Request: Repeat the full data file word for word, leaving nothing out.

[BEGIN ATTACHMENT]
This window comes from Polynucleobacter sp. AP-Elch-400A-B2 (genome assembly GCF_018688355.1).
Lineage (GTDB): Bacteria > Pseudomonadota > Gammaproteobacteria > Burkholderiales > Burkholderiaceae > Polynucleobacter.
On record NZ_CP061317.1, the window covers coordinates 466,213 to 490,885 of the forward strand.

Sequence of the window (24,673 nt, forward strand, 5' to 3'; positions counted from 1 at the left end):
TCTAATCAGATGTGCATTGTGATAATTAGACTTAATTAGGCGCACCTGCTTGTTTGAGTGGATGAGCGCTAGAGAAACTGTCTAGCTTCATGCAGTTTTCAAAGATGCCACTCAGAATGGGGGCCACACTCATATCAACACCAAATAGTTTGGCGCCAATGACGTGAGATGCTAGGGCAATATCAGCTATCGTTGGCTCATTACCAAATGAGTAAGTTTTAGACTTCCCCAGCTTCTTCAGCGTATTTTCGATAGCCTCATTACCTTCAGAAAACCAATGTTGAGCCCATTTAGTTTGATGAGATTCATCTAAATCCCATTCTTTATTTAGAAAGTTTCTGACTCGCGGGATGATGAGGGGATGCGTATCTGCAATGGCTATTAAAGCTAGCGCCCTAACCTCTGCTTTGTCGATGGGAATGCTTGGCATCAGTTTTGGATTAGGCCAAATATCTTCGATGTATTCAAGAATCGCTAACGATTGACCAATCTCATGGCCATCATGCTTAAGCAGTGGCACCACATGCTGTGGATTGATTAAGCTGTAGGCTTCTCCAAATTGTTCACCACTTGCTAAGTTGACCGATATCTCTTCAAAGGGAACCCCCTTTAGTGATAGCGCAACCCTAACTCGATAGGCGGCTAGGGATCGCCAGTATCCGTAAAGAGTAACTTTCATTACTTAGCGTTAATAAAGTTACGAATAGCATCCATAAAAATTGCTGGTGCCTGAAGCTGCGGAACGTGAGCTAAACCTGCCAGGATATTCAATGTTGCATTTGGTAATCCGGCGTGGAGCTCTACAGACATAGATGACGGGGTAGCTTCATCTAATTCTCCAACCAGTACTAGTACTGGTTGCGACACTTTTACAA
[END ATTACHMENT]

This window comes from Polynucleobacter sp. AP-Elch-400A-B2 (genome assembly GCF_018688355.1).
Lineage (GTDB): Bacteria > Pseudomonadota > Gammaproteobacteria > Burkholderiales > Burkholderiaceae > Polynucleobacter.
On record NZ_CP061317.1, the window covers coordinates 466,213 to 490,885 of the forward strand.

Sequence of the window (24,673 nt, forward strand, 5' to 3'; positions counted from 1 at the left end):
TCTAATCAGATGTGCATTGTGATAATTAGACTTAATTAGGCGCACCTGCTTGTTTGAGTGGATGAGCGCTAGAGAAACTGTCTAGCTTCATGCAGTTTTCAAAGATGCCACTCAGAATGGGGGCCACACTCATATCAACACCAAATAGTTTGGCGCCAATGACGTGAGATGCTAGGGCAATATCAGCTATCGTTGGCTCATTACCAAATGAGTAAGTTTTAGACTTCCCCAGCTTCTTCAGCGTATTTTCGATAGCCTCATTACCTTCAGAAAACCAATGTTGAGCCCATTTAGTTTGATGAGATTCATCTAAATCCCATTCTTTATTTAGAAAGTTTCTGACTCGCGGGATGATGAGGGGATGCGTATCTGCAATGGCTATTAAAGCTAGCGCCCTAACCTCTGCTTTGTCGATGGGAATGCTTGGCATCAGTTTTGGATTAGGCCAAATATCTTCGATGTATTCAAGAATCGCTAACGATTGACCAATCTCATGGCCATCATGCTTAAGCAGTGGCACCACATGCTGTGGATTGATTAAGCTGTAGGCTTCTCCAAATTGTTCACCACTTGCTAAGTTGACCGATATCTCTTCAAAGGGAACCCCCTTTAGTGATAGCGCAACCCTAACTCGATAGGCGGCTAGGGATCGCCAGTATCCGTAAAGAGTAACTTTCATTACTTAGCGTTAATAAAGTTACGAATAGCATCCATAAAAATTGCTGGTGCCTGAAGCTGCGGAACGTGAGCTAAACCTGCCAGGATATTCAATGTTGCATTTGGTAATCCGGCGTGGAGCTCTACAGACATAGATGACGGGGTAGCTTCATCTAATTCTCCAACCAGTACTAGTACTGGTTGCGACACTTTTACAA